If you have found a property that meets all of your hopes for a home, your real estate contract should work toward your goal of buying it. Since some provisions in a purchase agreement can favor the seller over the buyer, you should know if contract terms such as a kick-out clause could ultimately cost you the home.
Many sellers feel comfortable including a kick-out clause in a contract. Still, this kind of provision is not always to the detriment of the buyer.
How kick-out clauses work
A kick-out clause gives a seller the right to continue marketing the home while it is under contract. Kick-out clauses often appear when a buyer’s offers include contingencies that might prevent the sale. For example, a person may need to sell a current home first or have the new home inspected. Sellers worry these contingencies will stop the deal, so they keep looking for backup buyers.
In the event a better deal comes along, the seller notifies the original buyer, who may explore different options to counter the new offer. The first buyer can remove contingencies included with the initial offer or raise the bid. If the buyer cannot or will not try to produce a better deal, the seller can “kick out” the first buyer and move forward with the new deal instead.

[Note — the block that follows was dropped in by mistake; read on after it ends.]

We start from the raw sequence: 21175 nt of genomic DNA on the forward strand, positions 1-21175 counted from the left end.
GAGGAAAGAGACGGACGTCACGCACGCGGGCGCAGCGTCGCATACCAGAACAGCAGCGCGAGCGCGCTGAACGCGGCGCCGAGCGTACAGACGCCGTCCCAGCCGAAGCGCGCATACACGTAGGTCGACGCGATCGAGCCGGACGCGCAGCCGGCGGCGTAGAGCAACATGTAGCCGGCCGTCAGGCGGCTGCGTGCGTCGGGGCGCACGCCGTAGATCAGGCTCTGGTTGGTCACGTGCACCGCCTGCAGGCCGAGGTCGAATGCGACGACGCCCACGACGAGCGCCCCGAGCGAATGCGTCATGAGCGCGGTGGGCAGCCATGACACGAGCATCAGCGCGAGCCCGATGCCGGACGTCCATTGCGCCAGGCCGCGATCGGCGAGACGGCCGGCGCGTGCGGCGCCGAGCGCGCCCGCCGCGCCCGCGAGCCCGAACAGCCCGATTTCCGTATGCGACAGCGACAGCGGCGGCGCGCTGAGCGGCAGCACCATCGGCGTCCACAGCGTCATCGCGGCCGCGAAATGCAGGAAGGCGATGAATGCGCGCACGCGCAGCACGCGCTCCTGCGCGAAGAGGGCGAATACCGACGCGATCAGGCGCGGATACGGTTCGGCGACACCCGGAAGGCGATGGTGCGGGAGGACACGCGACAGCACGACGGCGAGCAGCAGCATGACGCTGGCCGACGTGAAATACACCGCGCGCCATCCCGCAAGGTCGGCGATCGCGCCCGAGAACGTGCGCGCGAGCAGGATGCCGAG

When kick-out clauses benefit homebuyers
While a kick-out provision helps shield sellers against unreliable buyers, this language can also help buyers. If you have concerns about losing your earnest money deposit, a kick-out clause provides for you to get your deposit back if the seller goes with another buyer.
Additionally, you get a first right of refusal on a higher offer. You do not have to worry about another buyer exceeding your bid without you having an opportunity to counter the offer. Still, kick-out provisions can vary in time length, so you might end up with less than a day to consider raising your bid.
According to the National Association of Realtors, 76% of closed sales recent to 2020 included contingencies, so no buyer should discard them hastily to fulfill a kick-out clause. Examine contract language early to determine if the terms truly work in your interests.